At the end of the balance date it lifted the number of customers on its XT mobile network 32% to 1.57 million, leaving 466,000 on its obsolete CDMA network.

The phone company increased average revenue per unit 9.4% to $29.14 for mobile customers in fatter data sales.

Telecom's Gen-I, which offers services to businesses, reported a 4.4% fall in sales to $1.36 billion, while lifting earnings 11% to $263 million as it squeezed its labour costs.

Australian unit
Australian unit AAPT, which divested its consumer division in 2010, reported a 5.6% decline in earnings to $A67 million on a 25% drop in sales to $A516 million.

The technology and shared services unit, which maintains Telecom's shared systems, reported zero earnings as sales and costs fell by about a fifth, while the corporate segment increased ebitda 19% to $37 million, with a 25% lift in sales to $223 million as it took on greater group responsibilities.

Telecom says the Chorus demerger will lead to cheaper compliance costs, though it faces a risk of more expensive access to the network company's infrastructure if the Commerce Commission de-links the prices of certain services delivered on the copper lines.

The split meant Telecom slashed its capital expenditure by 42% to $386 million in the 2012 year, and it signalled it expects to spend $460 million in 2013, which includes the spend on spectrum and an allowance for a data centre.

OnePath senior investment analyst Craig Brown says Telecom faces a competitive environment that may get tougher if rival mobile phone operator Vodafone New Zealand wins regulatory approval to buy fixed-line carrier TelstraClear.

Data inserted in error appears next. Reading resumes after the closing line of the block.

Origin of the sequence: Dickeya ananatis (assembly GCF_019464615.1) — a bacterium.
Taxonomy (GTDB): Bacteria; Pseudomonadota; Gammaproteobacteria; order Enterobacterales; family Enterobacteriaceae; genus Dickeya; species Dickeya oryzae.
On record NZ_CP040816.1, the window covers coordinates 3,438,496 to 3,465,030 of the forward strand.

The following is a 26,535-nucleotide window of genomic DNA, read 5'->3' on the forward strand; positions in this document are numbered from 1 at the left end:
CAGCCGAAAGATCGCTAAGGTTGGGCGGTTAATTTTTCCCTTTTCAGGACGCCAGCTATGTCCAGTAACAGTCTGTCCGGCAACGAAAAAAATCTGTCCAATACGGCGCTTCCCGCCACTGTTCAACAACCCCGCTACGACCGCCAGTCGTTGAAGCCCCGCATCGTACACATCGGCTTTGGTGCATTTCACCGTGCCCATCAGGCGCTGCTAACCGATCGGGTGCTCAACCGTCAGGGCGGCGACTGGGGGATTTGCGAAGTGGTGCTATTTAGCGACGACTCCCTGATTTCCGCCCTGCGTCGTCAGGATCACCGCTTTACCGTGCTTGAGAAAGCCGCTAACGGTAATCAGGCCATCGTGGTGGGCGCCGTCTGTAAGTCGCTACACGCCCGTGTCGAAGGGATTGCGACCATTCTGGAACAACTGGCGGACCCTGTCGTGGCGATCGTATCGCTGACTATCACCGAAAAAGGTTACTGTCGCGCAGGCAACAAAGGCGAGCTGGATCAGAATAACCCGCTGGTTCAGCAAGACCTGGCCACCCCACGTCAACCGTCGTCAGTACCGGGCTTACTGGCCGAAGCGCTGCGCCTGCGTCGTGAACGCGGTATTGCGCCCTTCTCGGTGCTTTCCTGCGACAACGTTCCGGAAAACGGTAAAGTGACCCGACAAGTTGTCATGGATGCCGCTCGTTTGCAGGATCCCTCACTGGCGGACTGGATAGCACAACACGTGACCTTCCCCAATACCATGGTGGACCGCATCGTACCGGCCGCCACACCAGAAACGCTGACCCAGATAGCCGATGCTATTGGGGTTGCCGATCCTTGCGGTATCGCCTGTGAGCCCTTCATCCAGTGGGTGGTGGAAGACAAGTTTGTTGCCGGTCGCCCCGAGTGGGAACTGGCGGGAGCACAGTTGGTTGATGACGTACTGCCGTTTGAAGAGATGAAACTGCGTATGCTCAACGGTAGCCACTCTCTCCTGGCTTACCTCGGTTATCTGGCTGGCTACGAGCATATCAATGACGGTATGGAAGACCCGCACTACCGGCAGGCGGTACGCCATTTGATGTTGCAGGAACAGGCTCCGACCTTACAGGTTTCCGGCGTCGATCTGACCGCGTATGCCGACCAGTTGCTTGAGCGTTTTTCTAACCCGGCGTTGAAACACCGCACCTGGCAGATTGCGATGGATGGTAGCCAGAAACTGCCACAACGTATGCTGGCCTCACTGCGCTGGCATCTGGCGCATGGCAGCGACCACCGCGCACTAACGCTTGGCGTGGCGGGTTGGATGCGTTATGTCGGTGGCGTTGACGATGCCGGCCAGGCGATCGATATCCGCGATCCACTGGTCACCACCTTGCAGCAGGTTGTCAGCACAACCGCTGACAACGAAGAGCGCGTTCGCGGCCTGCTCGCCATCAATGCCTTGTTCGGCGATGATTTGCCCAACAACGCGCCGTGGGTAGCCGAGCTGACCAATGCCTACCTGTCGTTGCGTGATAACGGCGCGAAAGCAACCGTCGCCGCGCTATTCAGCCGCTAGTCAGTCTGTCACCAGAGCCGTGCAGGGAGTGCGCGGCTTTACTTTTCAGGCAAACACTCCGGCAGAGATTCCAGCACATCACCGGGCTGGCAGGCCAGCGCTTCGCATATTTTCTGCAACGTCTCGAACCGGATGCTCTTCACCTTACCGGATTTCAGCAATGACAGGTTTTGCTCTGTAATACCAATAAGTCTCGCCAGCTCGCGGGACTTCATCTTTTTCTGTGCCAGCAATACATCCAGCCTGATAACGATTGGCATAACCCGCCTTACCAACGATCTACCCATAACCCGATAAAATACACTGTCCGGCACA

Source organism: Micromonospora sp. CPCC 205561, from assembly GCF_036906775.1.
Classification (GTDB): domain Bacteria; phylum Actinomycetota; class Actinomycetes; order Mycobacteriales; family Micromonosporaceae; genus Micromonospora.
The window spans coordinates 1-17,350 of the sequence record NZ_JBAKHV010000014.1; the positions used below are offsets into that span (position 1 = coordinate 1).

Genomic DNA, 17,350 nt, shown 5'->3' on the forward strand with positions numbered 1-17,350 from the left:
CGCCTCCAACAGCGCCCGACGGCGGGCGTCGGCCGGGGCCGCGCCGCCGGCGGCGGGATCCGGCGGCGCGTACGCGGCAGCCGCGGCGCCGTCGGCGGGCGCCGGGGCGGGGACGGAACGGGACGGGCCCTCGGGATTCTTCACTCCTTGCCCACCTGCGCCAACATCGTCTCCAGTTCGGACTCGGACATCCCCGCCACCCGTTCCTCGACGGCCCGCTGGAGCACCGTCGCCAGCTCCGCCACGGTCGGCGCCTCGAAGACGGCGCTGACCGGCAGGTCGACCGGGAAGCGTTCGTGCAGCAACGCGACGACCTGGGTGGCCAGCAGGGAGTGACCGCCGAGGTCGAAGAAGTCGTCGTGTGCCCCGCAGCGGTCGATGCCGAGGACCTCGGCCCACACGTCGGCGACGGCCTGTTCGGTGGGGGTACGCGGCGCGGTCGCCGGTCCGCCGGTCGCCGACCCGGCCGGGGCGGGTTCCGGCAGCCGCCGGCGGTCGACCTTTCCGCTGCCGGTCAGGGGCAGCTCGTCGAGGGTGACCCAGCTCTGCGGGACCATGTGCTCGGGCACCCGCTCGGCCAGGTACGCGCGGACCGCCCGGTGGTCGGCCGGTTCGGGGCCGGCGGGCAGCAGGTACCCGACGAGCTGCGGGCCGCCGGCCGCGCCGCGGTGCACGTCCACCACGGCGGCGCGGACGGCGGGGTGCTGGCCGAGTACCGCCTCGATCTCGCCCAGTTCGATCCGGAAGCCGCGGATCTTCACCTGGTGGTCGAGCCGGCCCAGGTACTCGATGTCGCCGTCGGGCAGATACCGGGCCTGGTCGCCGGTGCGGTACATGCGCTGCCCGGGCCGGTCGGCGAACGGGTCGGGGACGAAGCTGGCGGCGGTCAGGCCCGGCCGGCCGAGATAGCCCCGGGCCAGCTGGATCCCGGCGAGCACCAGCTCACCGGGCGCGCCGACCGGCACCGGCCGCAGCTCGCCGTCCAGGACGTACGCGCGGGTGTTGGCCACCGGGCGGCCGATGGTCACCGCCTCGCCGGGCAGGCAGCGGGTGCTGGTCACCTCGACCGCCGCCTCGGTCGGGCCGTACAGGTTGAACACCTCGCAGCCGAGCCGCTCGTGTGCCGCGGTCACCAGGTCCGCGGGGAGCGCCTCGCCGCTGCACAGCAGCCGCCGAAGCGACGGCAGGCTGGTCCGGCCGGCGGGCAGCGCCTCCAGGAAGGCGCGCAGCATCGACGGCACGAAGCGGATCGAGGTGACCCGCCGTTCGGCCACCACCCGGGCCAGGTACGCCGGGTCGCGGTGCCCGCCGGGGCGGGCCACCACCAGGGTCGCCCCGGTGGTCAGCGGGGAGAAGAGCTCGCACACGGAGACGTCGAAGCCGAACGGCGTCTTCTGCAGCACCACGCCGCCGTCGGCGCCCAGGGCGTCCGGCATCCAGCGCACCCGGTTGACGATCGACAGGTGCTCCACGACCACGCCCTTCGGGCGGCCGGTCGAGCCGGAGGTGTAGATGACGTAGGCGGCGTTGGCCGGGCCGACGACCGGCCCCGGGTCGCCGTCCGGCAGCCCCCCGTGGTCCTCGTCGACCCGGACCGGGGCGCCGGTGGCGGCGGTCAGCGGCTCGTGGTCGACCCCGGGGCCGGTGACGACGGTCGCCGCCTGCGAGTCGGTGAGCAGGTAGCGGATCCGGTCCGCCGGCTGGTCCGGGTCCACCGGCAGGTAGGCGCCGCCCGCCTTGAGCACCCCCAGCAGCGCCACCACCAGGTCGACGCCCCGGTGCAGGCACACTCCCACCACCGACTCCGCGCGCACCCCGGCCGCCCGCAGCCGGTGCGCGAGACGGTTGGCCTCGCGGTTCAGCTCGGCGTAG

Chorus will report its debut earnings result as a standalone entity on Monday.

Comments and questions

Alternative take:
1: Telecom meets EBITDA expectations
2: Telecom revenue represents 2.2% of New Zealand GDP
3: Telecom EBITDA represents 0.5% of New Zealand GDP

4: How about those roaming prices?
5: How about our data prices?
6: How is Telecom's UFB to households/businesses/schools program? going?

Lance, I think you mean how is Chorus' UFB going? As the article states, you'll find out on Monday

Chorus delivers fibre to the curb only, while Telecom (and other RSPs) job is to sign up households. That's the big number we should be tracking.

Good analysis Lance. I think telecom retail is onto a hiding to nowhere as the telco market continues to slide down the crapper owing to increasing competitive pressures hurting profitability.

Telecom retails single strength is scale - it has billing relationships with the lions share of the market.

Conversely their weakness is an inability to innovate and add value and thus have more control over their fortunes.

This is a real shame as there are some really good people there and Telecom is the only company that is reinvesting in New Zealand whilst other telcos suction vast sums offshore.

Wow - very tabloid heading for a business publication. Someone's desperate for some attention. Not sure how you can "miss" if you come in at the top end of guidance ...

Given the share price drop, the mrket would beg to differ...

So missed market expectations - but precisely hit the guidance given to market ...

@lex I agree, the results didnt sound too bad considering the state of the market.... CK what about sky???

"Shock drop"? What did you expect after an "earnings miss"?

Good to have some of the heat out of the price – it was trading WAY above DCF.

Telecom are worse than any government department in terms of service.
No surprise at their results.

Does this mean that paying their CEO $7 million has not worked out. You know the one using his cell phone while fishing on the west coast.
But of course the share holders must have agreed to that sort of payment.

Who believes McAfee might drag the share price further south?

..... 32% to 1.57 million, leaving 466,000 on its obsolete CDMA network???